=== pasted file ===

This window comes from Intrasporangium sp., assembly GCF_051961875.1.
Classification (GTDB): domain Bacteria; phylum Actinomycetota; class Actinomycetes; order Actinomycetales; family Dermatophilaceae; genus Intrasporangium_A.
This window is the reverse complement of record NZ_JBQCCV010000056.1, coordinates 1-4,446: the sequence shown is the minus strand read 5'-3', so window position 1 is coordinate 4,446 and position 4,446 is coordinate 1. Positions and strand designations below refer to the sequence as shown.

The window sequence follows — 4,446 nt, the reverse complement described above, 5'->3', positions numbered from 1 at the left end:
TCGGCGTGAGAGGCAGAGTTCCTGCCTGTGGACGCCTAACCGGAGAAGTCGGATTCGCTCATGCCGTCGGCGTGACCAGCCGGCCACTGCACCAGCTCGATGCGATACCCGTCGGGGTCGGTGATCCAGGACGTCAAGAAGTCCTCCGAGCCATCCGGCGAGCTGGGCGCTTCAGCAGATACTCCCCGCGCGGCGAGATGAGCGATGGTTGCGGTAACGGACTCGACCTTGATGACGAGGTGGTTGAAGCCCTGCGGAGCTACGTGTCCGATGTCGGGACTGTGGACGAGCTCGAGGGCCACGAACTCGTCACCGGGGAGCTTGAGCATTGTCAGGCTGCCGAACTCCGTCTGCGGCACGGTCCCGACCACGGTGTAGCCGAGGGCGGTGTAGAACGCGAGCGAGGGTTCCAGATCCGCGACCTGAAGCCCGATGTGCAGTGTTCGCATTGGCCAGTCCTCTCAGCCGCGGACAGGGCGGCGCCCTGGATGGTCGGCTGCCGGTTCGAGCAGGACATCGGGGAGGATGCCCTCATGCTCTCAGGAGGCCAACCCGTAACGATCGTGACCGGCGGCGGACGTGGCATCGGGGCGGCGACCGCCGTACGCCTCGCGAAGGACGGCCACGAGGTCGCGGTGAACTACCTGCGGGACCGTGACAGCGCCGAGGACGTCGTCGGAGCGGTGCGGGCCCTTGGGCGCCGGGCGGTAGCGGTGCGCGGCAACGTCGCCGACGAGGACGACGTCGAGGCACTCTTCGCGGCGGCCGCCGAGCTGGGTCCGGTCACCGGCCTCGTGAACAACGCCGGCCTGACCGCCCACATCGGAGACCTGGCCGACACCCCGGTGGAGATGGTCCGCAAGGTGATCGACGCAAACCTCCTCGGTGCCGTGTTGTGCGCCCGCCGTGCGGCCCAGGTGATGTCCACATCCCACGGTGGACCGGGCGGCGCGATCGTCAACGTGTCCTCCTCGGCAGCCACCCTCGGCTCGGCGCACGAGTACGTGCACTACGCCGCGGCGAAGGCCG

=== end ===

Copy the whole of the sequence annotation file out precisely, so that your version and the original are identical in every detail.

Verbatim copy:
This window comes from Intrasporangium sp., assembly GCF_051961875.1.
Classification (GTDB): domain Bacteria; phylum Actinomycetota; class Actinomycetes; order Actinomycetales; family Dermatophilaceae; genus Intrasporangium_A.
This window is the reverse complement of record NZ_JBQCCV010000056.1, coordinates 1-4,446: the sequence shown is the minus strand read 5'-3', so window position 1 is coordinate 4,446 and position 4,446 is coordinate 1. Positions and strand designations below refer to the sequence as shown.

The window sequence follows — 4,446 nt, the reverse complement described above, 5'->3', positions numbered from 1 at the left end:
TCGGCGTGAGAGGCAGAGTTCCTGCCTGTGGACGCCTAACCGGAGAAGTCGGATTCGCTCATGCCGTCGGCGTGACCAGCCGGCCACTGCACCAGCTCGATGCGATACCCGTCGGGGTCGGTGATCCAGGACGTCAAGAAGTCCTCCGAGCCATCCGGCGAGCTGGGCGCTTCAGCAGATACTCCCCGCGCGGCGAGATGAGCGATGGTTGCGGTAACGGACTCGACCTTGATGACGAGGTGGTTGAAGCCCTGCGGAGCTACGTGTCCGATGTCGGGACTGTGGACGAGCTCGAGGGCCACGAACTCGTCACCGGGGAGCTTGAGCATTGTCAGGCTGCCGAACTCCGTCTGCGGCACGGTCCCGACCACGGTGTAGCCGAGGGCGGTGTAGAACGCGAGCGAGGGTTCCAGATCCGCGACCTGAAGCCCGATGTGCAGTGTTCGCATTGGCCAGTCCTCTCAGCCGCGGACAGGGCGGCGCCCTGGATGGTCGGCTGCCGGTTCGAGCAGGACATCGGGGAGGATGCCCTCATGCTCTCAGGAGGCCAACCCGTAACGATCGTGACCGGCGGCGGACGTGGCATCGGGGCGGCGACCGCCGTACGCCTCGCGAAGGACGGCCACGAGGTCGCGGTGAACTACCTGCGGGACCGTGACAGCGCCGAGGACGTCGTCGGAGCGGTGCGGGCCCTTGGGCGCCGGGCGGTAGCGGTGCGCGGCAACGTCGCCGACGAGGACGACGTCGAGGCACTCTTCGCGGCGGCCGCCGAGCTGGGTCCGGTCACCGGCCTCGTGAACAACGCCGGCCTGACCGCCCACATCGGAGACCTGGCCGACACCCCGGTGGAGATGGTCCGCAAGGTGATCGACGCAAACCTCCTCGGTGCCGTGTTGTGCGCCCGCCGTGCGGCCCAGGTGATGTCCACATCCCACGGTGGACCGGGCGGCGCGATCGTCAACGTGTCCTCCTCGGCAGCCACCCTCGGCTCGGCGCACGAGTACGTGCACTACGCCGCGGCGAAGGCCG